IoT-based businesses may manage millions of devices. Sometimes the basic capabilities are insufficient and Contextual IoT Device Management may be required. This expands business capabilities to provide fine tuning on a per-device basis of bandwidth, persistent connections and connection range for the sake of preserving battery life. All of this impacts the cost of IoT operations.
IoT Device Connectivity and Networking
As IoT Devices use wireless connections depending upon range and area of distribution. With Smart Farms, devices may be distributed over hundreds of square miles in relatively remote geographical regions where a LPWAN would be sufficient.
- Ethernet – Frequently used in hardwired buildings and factories and has the best security.
- Wi-Fi is the most common IoT connection but has more security challenges.
- Low Power Wide Area Network (LPWAN) – Used for wide-area applications.
- Cellular – Useful for IoT devices in remote areas, but only available through carriers.
- Satellite – The least accessible option with fewer carriers, best serving desolate areas.
- Bluetooth – Used in conjunction with a gateway or other device already connected to the Internet, has a max range of up to 100 meters but usually reserved for devices in close proximity (1 to 10 meters) to one another.
Again, most businesses and enterprises connect their IoT devices to the Cloud. For one, pay-as-you-go Cloud Services are exponentially more cost-effective than maintaining a server farm of your own, especially for start-ups. Most cloud services rely upon several data centers, providing a layer of disaster readiness and mature data security protection.
IoT Device Security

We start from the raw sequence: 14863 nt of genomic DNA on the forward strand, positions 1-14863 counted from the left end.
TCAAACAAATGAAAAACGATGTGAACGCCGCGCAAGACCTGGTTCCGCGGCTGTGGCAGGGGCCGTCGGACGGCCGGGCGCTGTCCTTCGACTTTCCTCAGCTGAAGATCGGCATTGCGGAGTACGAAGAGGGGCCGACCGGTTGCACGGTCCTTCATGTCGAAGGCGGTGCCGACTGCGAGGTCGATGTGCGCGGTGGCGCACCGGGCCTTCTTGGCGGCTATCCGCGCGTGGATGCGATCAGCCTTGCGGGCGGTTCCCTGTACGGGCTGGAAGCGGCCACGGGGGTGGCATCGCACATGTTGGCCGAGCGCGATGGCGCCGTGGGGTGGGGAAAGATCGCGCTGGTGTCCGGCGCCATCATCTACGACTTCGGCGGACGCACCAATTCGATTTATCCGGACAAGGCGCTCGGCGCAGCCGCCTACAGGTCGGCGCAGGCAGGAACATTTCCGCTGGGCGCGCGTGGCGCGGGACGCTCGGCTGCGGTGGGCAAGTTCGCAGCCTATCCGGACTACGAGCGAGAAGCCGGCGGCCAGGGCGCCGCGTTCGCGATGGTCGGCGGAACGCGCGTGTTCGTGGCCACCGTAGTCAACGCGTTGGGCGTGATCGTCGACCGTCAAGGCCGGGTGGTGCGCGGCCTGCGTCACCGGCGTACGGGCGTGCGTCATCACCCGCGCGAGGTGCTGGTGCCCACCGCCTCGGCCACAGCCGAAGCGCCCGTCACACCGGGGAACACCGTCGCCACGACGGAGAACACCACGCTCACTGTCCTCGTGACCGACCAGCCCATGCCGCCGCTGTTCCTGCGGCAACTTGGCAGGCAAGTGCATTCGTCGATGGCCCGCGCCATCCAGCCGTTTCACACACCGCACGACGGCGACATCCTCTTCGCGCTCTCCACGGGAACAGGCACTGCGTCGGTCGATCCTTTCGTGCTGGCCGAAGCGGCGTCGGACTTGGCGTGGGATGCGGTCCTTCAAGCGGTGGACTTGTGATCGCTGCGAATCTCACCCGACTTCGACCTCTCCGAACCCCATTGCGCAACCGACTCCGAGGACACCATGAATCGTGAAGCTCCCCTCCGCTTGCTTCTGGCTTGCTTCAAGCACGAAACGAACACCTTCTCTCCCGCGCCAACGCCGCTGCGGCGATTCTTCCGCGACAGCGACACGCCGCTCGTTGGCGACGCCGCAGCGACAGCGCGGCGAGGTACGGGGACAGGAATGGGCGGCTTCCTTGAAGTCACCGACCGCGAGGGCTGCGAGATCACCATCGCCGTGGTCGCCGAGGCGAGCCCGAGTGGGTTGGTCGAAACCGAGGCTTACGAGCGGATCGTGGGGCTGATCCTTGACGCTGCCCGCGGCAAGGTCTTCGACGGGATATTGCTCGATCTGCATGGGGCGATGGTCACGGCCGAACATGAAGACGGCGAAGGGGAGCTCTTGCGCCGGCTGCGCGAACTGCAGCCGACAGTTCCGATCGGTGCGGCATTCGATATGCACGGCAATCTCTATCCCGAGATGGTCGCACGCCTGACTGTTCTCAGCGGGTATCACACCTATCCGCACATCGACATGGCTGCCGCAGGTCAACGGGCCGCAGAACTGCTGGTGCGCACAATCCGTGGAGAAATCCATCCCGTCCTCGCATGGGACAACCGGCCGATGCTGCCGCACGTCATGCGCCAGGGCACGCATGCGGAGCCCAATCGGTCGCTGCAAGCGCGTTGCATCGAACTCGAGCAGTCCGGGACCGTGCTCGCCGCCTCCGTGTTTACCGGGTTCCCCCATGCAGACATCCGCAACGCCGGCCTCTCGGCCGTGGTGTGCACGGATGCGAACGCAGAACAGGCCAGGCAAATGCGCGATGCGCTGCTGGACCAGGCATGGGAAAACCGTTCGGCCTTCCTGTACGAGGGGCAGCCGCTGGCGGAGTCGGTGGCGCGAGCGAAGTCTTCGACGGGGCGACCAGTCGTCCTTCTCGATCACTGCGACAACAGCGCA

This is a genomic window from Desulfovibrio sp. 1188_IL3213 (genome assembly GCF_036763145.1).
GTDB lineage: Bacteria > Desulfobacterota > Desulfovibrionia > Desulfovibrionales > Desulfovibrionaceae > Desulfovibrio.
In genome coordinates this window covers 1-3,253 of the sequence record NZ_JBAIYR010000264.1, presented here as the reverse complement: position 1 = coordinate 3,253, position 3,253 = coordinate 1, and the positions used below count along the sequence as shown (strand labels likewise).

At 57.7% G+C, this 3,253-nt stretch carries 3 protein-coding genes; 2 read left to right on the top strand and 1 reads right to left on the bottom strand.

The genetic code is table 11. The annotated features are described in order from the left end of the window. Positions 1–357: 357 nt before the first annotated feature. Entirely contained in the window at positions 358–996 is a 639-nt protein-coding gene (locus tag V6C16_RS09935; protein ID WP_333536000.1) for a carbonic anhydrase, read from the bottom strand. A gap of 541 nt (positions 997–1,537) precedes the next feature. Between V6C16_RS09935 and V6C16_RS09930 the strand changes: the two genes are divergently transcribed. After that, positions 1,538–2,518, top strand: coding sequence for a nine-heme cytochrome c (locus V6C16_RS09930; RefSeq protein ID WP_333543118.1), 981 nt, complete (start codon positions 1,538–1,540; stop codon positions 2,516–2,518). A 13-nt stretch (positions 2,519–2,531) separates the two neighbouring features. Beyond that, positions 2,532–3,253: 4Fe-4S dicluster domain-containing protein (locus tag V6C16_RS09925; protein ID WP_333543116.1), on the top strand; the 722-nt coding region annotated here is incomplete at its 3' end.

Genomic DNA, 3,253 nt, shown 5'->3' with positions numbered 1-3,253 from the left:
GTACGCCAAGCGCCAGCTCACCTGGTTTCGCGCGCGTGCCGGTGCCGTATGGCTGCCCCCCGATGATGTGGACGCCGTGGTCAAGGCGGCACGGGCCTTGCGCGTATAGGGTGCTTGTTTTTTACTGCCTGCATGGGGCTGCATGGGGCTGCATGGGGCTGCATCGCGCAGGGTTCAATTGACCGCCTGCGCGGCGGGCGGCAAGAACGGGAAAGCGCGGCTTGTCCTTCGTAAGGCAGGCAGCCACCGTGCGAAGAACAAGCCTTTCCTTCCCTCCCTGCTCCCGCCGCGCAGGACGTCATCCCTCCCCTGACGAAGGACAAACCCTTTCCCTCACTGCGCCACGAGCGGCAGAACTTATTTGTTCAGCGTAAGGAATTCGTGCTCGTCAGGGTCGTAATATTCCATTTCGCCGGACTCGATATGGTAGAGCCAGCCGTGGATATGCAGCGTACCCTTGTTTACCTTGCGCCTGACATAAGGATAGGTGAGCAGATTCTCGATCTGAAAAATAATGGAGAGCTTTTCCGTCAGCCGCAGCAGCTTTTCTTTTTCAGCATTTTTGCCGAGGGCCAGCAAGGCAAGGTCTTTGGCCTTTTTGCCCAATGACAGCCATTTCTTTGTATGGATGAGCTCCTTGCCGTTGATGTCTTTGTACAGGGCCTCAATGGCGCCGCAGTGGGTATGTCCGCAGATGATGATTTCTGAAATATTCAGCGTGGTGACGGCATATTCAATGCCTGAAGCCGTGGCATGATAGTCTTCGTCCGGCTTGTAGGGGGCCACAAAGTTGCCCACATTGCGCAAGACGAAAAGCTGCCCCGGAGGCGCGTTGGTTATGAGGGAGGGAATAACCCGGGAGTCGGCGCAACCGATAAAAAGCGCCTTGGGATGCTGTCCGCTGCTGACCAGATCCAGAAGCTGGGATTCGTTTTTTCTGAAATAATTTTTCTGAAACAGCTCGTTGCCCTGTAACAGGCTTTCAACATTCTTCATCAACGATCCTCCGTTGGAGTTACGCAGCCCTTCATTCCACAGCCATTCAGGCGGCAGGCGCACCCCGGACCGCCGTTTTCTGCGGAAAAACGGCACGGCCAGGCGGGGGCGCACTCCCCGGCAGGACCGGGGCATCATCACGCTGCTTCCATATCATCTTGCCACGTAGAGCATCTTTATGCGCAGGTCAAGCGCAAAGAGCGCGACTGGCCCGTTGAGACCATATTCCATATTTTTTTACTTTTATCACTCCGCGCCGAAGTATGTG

Security is a huge issue with IoT. Stories like how a hacked coffee maker brought down an entire factory, or how Russia’s hacked Ukraine’s power grid in 2015 are becoming increasingly commonplace. One of the problems with IoT Security is that there’s no single security standard AND no single measure that is 100% effective by itself. In consequence, developers focus on layered protection making use of physical security protocols, passwords, two-factor authentication and encryption, firewalls, intruder detection systems, alongside potentially biometric and blockchain systems. The burden of IoT Security falls upon everyone at the moment, manufacturers, software and app developers, as well as end-users. Manufacturers of IoT devices must be doubly focused on security as it only takes one component in an IoT device to have a security issue to compromise the entire device or network it is tied to.
Anticipated Growth of the IoT Market
It’s difficult to acquire year by year IoT market projections, and not all market research companies agree on exact figures. Still, it’s handy to get a bird’s eye view on the following 10 IoT markets representing nearly $1 Trillion in projected market value through 2025:
- Industrial IoT – $232 billion by 2023, per Zion Market Research.
- IoMT or Medical IoT – $158.1 billion in 2022, per MarketsandMarkets.
- Automotive IoT – $156 billion by 2022, per PwC.
- Smart Homes – $150 billion by 2024, per MarketsandMarkets.
- Smart Retail – $94.5 billion in 2025, per Grandview Research.
- Wearables – $51.5 billion by 2022, per MarketsandMarkets.
- Smart Grids – $60 billion by 2024, per Zion Market Research.
- Smart Supply Chain Management – $19 billion by 2021, per Gartner Research.
- Smart Farms – $18.2 Billion by 2025, per Grandview Research.
- Smart City – $2.4 billion by 2025, per Allied Market Research